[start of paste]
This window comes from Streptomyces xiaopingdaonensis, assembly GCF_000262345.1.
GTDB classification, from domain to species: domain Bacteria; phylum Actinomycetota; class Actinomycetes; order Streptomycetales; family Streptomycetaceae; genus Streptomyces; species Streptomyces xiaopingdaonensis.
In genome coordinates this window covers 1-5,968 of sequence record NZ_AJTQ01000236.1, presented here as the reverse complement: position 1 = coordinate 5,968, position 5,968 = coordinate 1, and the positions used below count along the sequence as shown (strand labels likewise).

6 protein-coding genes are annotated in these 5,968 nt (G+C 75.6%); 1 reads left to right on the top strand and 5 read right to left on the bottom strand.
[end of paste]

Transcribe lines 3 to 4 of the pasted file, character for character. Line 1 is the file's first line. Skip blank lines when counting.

In genome coordinates this window covers 1-5,968 of sequence record NZ_AJTQ01000236.1, presented here as the reverse complement: position 1 = coordinate 5,968, position 5,968 = coordinate 1, and the positions used below count along the sequence as shown (strand labels likewise).

6 protein-coding genes are annotated in these 5,968 nt (G+C 75.6%); 1 reads left to right on the top strand and 5 read right to left on the bottom strand.